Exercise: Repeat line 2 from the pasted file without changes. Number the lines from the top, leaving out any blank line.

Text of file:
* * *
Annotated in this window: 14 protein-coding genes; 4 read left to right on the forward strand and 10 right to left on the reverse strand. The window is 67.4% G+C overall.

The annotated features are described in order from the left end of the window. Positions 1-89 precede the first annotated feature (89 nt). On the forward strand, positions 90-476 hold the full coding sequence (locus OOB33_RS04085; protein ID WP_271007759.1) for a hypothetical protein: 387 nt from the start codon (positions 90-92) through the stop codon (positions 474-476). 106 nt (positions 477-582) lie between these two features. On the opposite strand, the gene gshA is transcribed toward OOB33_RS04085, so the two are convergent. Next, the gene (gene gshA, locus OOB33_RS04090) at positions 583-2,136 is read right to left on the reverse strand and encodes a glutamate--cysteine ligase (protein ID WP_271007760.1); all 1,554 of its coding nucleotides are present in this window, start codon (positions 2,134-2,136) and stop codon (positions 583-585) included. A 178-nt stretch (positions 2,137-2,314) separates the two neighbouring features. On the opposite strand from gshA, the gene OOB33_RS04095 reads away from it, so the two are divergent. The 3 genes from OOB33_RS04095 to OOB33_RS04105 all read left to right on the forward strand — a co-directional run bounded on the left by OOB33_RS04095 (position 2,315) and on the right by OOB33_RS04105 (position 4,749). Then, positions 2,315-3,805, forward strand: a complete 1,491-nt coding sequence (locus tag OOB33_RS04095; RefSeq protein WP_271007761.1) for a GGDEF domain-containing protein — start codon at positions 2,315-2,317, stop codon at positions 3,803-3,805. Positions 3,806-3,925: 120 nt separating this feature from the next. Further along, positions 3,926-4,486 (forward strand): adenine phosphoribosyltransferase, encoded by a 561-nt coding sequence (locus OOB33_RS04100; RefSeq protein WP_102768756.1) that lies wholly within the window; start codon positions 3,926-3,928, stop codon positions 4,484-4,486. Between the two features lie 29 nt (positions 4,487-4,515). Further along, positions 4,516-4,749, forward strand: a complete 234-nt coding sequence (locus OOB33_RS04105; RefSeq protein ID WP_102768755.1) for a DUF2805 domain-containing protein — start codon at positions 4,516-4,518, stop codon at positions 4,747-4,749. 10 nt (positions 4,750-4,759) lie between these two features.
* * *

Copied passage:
The annotated features are described in order from the left end of the window. Positions 1-89 precede the first annotated feature (89 nt). On the forward strand, positions 90-476 hold the full coding sequence (locus OOB33_RS04085; protein ID WP_271007759.1) for a hypothetical protein: 387 nt from the start codon (positions 90-92) through the stop codon (positions 474-476). 106 nt (positions 477-582) lie between these two features. On the opposite strand, the gene gshA is transcribed toward OOB33_RS04085, so the two are convergent. Next, the gene (gene gshA, locus OOB33_RS04090) at positions 583-2,136 is read right to left on the reverse strand and encodes a glutamate--cysteine ligase (protein ID WP_271007760.1); all 1,554 of its coding nucleotides are present in this window, start codon (positions 2,134-2,136) and stop codon (positions 583-585) included. A 178-nt stretch (positions 2,137-2,314) separates the two neighbouring features. On the opposite strand from gshA, the gene OOB33_RS04095 reads away from it, so the two are divergent. The 3 genes from OOB33_RS04095 to OOB33_RS04105 all read left to right on the forward strand — a co-directional run bounded on the left by OOB33_RS04095 (position 2,315) and on the right by OOB33_RS04105 (position 4,749). Then, positions 2,315-3,805, forward strand: a complete 1,491-nt coding sequence (locus tag OOB33_RS04095; RefSeq protein WP_271007761.1) for a GGDEF domain-containing protein — start codon at positions 2,315-2,317, stop codon at positions 3,803-3,805. Positions 3,806-3,925: 120 nt separating this feature from the next. Further along, positions 3,926-4,486 (forward strand): adenine phosphoribosyltransferase, encoded by a 561-nt coding sequence (locus OOB33_RS04100; RefSeq protein WP_102768756.1) that lies wholly within the window; start codon positions 3,926-3,928, stop codon positions 4,484-4,486. Between the two features lie 29 nt (positions 4,487-4,515). Further along, positions 4,516-4,749, forward strand: a complete 234-nt coding sequence (locus OOB33_RS04105; RefSeq protein ID WP_102768755.1) for a DUF2805 domain-containing protein — start codon at positions 4,516-4,518, stop codon at positions 4,747-4,749. 10 nt (positions 4,750-4,759) lie between these two features.